21. Zane: The 2.8L Duramax is an engine that will extend the capability of the Colorado and Canyon to within a stone's throw of the full-size Silverado and Sierra. From the moment you turn the key, there’s no mistaking this as a diesel engine. Noticeably louder than GM’s other gas engine offerings, owners will probably enjoy that their pickup sounds remarkably similar to the bigger 6.6L Duramax V8. In our short drive time we were impressed by the massive amounts of low end torque for a vehicle of this size. 369 lb-ft of torque at only 2,000 rpm goes a long way. However, with only 181-horsepower, the Canyon 4x4 crew cab we drove didn’t feel as quick as its 3.6L gas-powered counterpart. Point the nose of the GMC up a steep hill and the Duramax diesel’s benefits are immediately apparent. Nothing is going to stop this truck once it gets moving and you feel like the hand of God has your back. Acceleration is smooth and linear through the entire engine range. That’s the experience diesel truck buyers want and GM has given it to them. Bolder, louder and purposeful in nature. Oh and did we mention fuel economy? Prepare to be impressed. We saw over 30 mpg on our drive loop. GM executive Mark Reuss confirmed to us that the final EPA number should be very close to our results. That would place the Colorado and Canyon has the most fuel efficient trucks you could buy. No wonder GM is exploring options to increase the number of Colorado and Canyon it can build. John: What struck me first was the great look of the Canyon. Particularly from the front ¾ view. I had just left off-road testing in a 2016 Tacoma and in terms of looks, the Canyon wins hands-down. My tester was a $45,280 SLT Crew Cab with 4WD. Trucks are expensive now, but this one had it all. Premium Bose audio and Nav ($500), Spray in bedliner ($475) and Chrome assist steps ($725). I was impressed that the Canyon had Lane Departure Warning and Forward Collision Alert at no extra charge. That will cost you $500 on a Tacoma. The biggest single adder was the $3,730 Duramax engine. Although that buys a lot of gasoline, the Duramax has benefits beyond fuel economy to its fans. Hills surrounded the venue we were attending, and they were steep. Like Zane, I was immediately impressed by how strong the Canyon I drove felt. I too noted the fuel economy. Over the past 50 miles that it had been driven in rural NY the vehicle had averaged 22.2 MPG and its peak had been 34.5 MPG (according to the truck). Writers at this event were passing up track time in a Corvette to drive the Canyon on-road. It was one of the most popular vehicles at the event. The new Canyon and Colorado Duramax will not disappoint. GM is proud of this new truck, and as Zane’s interview with Mark Reuss proves, GM is looking hard for places to build more. The Canyon Duramax looks, drives, and acts like a winner.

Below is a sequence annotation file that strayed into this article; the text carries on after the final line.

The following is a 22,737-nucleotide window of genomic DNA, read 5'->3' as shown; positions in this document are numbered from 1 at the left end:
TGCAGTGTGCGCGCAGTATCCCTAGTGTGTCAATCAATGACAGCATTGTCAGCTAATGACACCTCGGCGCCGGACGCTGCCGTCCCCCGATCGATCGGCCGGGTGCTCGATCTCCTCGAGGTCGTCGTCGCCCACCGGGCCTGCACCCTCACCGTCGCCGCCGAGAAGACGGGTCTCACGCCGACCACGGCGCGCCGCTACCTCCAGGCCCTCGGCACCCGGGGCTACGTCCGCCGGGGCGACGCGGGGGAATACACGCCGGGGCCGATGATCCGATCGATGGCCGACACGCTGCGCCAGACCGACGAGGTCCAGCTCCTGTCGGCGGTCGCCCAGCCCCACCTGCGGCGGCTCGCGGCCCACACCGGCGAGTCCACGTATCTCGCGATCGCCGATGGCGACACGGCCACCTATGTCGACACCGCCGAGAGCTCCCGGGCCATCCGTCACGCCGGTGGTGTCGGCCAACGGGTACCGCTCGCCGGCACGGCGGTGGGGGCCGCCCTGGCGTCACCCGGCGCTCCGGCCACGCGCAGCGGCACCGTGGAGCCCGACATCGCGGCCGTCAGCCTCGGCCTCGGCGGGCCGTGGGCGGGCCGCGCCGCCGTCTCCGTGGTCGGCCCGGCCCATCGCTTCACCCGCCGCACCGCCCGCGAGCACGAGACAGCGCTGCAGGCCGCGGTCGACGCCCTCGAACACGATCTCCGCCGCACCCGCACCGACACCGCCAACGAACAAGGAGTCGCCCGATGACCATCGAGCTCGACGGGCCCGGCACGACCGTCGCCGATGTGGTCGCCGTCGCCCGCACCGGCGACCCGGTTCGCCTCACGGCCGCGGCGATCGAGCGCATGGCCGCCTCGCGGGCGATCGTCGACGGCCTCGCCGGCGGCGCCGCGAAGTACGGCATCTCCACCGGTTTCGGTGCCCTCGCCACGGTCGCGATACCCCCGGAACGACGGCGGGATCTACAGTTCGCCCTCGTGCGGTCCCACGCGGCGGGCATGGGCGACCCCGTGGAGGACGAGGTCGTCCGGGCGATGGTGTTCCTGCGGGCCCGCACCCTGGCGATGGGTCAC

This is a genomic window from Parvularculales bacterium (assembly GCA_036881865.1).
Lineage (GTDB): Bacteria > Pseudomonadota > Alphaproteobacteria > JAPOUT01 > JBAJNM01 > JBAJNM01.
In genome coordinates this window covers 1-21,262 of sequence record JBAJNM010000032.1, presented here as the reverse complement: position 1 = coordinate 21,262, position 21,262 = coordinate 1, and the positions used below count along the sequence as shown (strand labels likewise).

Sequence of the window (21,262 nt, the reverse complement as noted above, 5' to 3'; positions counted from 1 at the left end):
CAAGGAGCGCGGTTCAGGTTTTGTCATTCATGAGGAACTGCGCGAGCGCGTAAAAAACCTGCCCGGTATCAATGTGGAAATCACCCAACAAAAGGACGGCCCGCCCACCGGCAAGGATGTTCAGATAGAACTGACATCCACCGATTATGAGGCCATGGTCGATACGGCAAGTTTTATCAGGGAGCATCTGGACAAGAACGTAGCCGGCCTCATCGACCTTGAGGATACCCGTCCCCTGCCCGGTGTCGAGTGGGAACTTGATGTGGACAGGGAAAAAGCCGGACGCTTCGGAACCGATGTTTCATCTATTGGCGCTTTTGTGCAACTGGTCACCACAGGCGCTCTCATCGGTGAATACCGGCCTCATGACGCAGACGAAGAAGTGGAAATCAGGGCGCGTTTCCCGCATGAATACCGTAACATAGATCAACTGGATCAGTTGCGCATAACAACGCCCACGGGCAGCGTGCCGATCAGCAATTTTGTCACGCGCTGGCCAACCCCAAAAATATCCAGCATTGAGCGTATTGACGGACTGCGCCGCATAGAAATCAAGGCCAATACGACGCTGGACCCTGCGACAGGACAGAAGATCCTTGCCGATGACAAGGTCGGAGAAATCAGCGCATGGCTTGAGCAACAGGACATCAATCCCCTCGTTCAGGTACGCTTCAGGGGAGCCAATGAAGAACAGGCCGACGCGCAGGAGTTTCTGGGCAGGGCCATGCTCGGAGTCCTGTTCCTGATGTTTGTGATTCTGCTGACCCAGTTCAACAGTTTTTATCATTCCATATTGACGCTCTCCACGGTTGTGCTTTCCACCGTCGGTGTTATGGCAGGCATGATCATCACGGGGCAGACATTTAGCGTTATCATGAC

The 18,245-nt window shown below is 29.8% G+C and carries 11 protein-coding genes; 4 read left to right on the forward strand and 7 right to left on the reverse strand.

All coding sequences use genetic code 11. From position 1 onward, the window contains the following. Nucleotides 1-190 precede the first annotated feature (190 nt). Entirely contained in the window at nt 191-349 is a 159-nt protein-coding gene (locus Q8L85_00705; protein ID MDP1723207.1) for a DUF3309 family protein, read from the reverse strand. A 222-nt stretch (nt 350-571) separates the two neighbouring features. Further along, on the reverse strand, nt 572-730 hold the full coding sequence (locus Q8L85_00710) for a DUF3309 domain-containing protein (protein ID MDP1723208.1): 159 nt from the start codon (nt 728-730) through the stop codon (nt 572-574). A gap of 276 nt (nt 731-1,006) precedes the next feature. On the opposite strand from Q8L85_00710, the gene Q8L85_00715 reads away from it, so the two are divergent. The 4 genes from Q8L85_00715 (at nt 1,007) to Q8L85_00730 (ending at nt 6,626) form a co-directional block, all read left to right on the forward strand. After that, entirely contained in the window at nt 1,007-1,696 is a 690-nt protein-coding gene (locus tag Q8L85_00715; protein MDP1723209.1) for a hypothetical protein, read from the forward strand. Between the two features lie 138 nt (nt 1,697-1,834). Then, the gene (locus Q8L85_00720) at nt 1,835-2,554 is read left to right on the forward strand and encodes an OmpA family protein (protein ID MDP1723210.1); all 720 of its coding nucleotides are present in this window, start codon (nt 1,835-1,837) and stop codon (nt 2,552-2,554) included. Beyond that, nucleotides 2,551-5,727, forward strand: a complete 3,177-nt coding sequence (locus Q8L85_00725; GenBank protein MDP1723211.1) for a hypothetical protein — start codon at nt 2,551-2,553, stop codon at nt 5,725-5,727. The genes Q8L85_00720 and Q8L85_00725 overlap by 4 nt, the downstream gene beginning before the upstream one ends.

22. Product Reviewed & Cost Napier Backroadz Truck Tent (13022) : $189.99 Editor's Note: This product was provided at no cost for the purposes of a review. We only publish our honest opinions and give no consideration for the gratis product. What is it? A large full featured weather proof tent that securely sets up in the bed of your truck. Tested On 2011 GMC Sierra All Terrain Extended Cab SLT What’s in the box? A rolled up and neatly packaged tent, canopy, collapsible pole set, and carrying bag about the size of a large duffel bag. Setup and Installation Make no mistake about it, setting up any tent is an interesting experience and is easier the more you do it. We recommend trying out your Backroadz tent before going out and using it. If you’ve set up a normal tent, this won’t be much different. However, there are a few specific steps that are unique to a truck bed fitting tent that you should be familiar with before needing to do them on site or in the dark. The process of assembling this tent is fairly straightforward. We first unrolled and laid out the main tent portion in the bed of our pickup with the opening facing the rear. Following the instructions, we attached the tent to the body and tailgate of the Sierra using nine individual straps. We then assembled the three color coded poles that make up the Backroadz tent frame. They are inserted in a specific order, so it’s worth being familiar with the process. We can then raise the frame of the tent to give it structure. We also took a moment to push out the floor of the tent into all four corners of the bed. The last step is to attach the waterproof fly over the frame to keep the rain out. The end result is a sturdy, well manufactured, high quality tent that has a lot of room and fits perfectly. We think with some practice, an experienced Backroadz user can set up the tent in under 10 minutes and break it down in under 5. We appriciated that Napier left some room in the front of the tent that was flexible in space. This left room for our Retrax Pro to stay on and the two never interfered. Our impressions A tent that fits in the bed of your pickup presents some interesting benefits. Anyone that has camped before knows setting up your tent on a flat surface is key to being comfortable and safe. An elevated platform for tents is usually a feature you’ll find at some campsites and for good reason. Being up and off the ground is a godsend while out camping. Isolating your tent and body away from bugs, dirt, moisture, and running water can be a life saving decision. The Napier Backroadz pickup bed tent takes the benefits of a platform one step further. Now, anywhere we can park our truck, we can set up shop for the night in our tent. We’ll have access to power, close proximity to an enclosed structure, and the ability to move our camping quarters at a moment's notice. Of course, the biggest drawback of a truck based tent is that by camping in the bed you eliminate it as a storage space. To set up your tent, you must unload everything first. While the tent is setup you have effectively immobilized your vehicle. You can move slowly but going on any roads is out of the question. Depending on your individual situation, that’s an inconvenience that may or may not outweigh the benefits of using your truck as a camping platform. The Napier Backroadz truck tent offers an affordable way to securely camp anywhere you can park your Silverado, Sierra, Colorado, Canyon, or any pickup truck with a bed.